Earlier this month, the Institute of Electrical and Electronics Engineers (IEEE) boldly announced that its members had "selected autonomous vehicles as the most promising form of intelligent transportation, anticipating that they will account for up to 75 percent of cars on the road by the year 2040".
Which raises a very serious question: are these guys nuts, or are they on to something?
We don't know the answer to that just yet, but we do know that IEEE has high hopes for our technological future -- not to mention high expectations for Joe and Jane Public to take that sometimes-confusing technology to heart. That said, IEEE members are usually pretty smart, so we take their predictions seriously.
Let's examine the specifics of IEEE's predictions so we can give you our honest assessment of how right (or wrong) they might be.
The IEEE sees four major changes ahead -- changes that will affect the way we travel and the way we think about transportation.
1. IEEE predicts that traffic lights will be eliminated by 2040. IEEE's Dr. Alberto Broggi, who teaches computer engineering at the University of Parma in Italy, says that in the future, "Intersections will be equipped with sensors, cameras and radars that can monitor and control traffic flow to help eliminate driver collisions and promote a more efficient flow of traffic. The cars will be operating automatically, thereby eliminating the need for traffic lights."
Probability: 50%. Broggi isn't entirely off-base: even before fully autonomous vehicles arrive, we'll see huge advances in vehicle-to-vehicle (V2V) technology, which will allow cars to communicate with one-another and the surrounding infrastructure. The U.S. Department of Transportation is already exploring ways to implement this technology, and Volvo just concluded some very interesting work on "road trains" using its SARTRE autonomous car system. (Cue the "no exit" jokes.)
Still, it's hard to believe that every single vehicle on the road in 2040 will come equipped with V2V tech, much less fully autonomous capability. But then again, 28 years is a long time for technology to develop.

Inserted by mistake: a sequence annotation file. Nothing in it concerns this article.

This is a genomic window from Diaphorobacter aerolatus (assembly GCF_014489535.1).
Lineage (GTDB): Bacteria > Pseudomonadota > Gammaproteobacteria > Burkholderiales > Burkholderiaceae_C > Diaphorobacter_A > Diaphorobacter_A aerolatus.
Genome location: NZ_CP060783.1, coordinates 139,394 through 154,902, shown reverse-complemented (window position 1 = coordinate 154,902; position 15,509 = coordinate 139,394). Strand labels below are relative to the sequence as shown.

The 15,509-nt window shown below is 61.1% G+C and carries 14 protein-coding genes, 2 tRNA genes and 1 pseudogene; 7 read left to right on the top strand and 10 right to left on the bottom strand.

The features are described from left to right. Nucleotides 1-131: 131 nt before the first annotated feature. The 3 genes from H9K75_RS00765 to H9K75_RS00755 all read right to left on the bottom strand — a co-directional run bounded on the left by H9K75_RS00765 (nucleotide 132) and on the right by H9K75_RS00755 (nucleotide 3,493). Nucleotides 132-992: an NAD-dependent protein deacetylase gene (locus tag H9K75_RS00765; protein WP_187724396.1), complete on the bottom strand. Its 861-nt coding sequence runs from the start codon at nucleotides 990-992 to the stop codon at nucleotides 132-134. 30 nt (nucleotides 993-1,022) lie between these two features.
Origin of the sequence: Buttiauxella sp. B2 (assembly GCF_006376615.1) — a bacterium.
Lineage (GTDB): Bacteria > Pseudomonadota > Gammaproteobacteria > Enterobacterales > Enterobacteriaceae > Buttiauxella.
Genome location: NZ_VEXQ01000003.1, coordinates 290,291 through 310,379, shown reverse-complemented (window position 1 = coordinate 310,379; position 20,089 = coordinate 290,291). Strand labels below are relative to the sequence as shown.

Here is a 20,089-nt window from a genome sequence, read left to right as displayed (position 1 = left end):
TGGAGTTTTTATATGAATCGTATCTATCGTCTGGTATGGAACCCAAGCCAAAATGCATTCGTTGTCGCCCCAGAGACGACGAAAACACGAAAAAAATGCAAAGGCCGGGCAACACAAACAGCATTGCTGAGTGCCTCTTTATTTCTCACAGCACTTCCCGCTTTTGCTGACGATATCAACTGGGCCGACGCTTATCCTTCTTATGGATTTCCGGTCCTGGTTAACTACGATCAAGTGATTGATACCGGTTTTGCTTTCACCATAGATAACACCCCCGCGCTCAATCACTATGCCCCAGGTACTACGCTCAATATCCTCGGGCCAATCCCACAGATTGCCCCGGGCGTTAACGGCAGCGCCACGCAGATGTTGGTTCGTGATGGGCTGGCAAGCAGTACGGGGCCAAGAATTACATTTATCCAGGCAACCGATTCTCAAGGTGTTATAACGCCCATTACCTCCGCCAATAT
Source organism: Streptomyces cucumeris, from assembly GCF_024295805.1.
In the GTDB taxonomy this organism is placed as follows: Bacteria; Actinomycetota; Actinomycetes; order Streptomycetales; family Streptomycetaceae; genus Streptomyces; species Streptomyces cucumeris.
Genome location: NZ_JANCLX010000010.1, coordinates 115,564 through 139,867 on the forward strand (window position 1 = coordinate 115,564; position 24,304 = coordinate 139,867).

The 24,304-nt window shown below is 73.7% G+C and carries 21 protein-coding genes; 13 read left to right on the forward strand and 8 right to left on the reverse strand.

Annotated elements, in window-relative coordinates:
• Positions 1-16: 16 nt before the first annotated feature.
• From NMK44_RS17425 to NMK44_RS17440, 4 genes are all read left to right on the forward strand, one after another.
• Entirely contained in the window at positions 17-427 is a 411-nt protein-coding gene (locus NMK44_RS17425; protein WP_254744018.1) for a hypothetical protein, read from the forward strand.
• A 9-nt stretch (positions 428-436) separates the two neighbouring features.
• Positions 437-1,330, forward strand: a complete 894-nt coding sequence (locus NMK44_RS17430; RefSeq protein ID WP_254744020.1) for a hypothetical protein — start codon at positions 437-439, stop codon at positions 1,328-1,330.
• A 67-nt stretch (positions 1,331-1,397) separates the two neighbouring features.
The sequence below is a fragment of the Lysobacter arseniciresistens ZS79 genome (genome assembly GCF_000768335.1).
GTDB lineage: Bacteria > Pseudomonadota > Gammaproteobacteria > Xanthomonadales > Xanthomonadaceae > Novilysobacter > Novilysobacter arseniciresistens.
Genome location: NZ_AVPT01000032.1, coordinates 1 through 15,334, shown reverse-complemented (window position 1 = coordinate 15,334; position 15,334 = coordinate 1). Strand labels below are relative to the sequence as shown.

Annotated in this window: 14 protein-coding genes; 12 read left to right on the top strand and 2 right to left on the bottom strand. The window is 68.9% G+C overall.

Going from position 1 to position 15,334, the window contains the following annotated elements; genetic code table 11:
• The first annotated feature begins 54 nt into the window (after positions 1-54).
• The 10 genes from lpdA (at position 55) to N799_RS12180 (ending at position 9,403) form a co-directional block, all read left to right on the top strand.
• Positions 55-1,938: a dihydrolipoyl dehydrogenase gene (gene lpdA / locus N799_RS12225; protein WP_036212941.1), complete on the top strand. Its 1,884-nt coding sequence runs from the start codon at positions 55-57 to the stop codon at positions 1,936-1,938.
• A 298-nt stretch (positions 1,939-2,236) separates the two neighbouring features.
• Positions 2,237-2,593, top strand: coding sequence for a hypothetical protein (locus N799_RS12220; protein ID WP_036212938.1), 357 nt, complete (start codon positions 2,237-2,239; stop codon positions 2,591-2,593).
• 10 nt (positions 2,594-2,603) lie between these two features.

2. IEEE predicts that highways will have designated lanes for autonomous vehicles by 2040. This would work much like today's system of HOV lanes, allowing drivers with autonomous or semi-autonomous vehicles to travel more quickly from Point A to Point B. Those cars and trucks would be able to move at greater speeds and do so more safely, since they're in conversation with one-another.
Probability: 90%. Dedicated lanes seems like a smart, safe, inexpensive way for cities to accommodate autonomous vehicles and gauge rates of adoption. In fact, if demand is strong enough, we could envision a slightly different scenario -- one in which drivers of traditional vehicles are relegated to special lanes of their own.
3. IEEE predicts that car-sharing will become commonplace as car-ownership declines. Cars will become more like taxis or personal buses, hired for short periods of time to move people around town. As a result, the IEEE predicts that the need for driver's licensing programs will gradually fade away. After all, you don't need a license to sit in a taxi.
Probability: 60%. It's true that the demand for car-sharing is growing, and if the increased visibility of outfits like Zipcar are any indication, that trend will likely continue. However, we're not entirely sure that autonomous vehicles will boost demand for car-sharing any faster than the two factors that are driving it right now: increasing urbanization (which makes car ownership difficult and expensive), and Generation Y's lack of interest in car ownership.
Ultimately, people are likely to continue owning cars -- at least in many parts of the world. "Pride of ownership" is a hard habit to break. As a result, the driver's license will remain a fact of life for some, though acquiring one has already become less important to many young people.
4. IEEE predicts that public attitudes toward autonomous vehicles will have undergone a dramatic shift by 2040. Jeffrey Miller, an Associate Professor in Computer Systems Engineering at the University of Alaska Anchorage says, "Car manufacturers have already started to incorporate automated features, including parallel parking assistance, automatic braking systems and drowsy driver protection, to help people slowly ease into utilizing driverless technologies. Over the next 28 years, use of more automated technologies will spark a snowball effect of acceptance and driverless vehicles will dominate the road."
Probability: 100%. Miller and his colleagues are absolutely right. As we said last month, fully autonomous vehicles may be years, if not decades away, but semi-autonomous features like parking assist and adaptive cruise-control are already here. We've become accustomed to smartphones in just five years. Surely 28 years is enough time for us to adapt to this new car technology.
What do you think? Are we too aggressive in our assessments of IEEE's predictions? Too conservative? Feel free to weigh in with your comments below.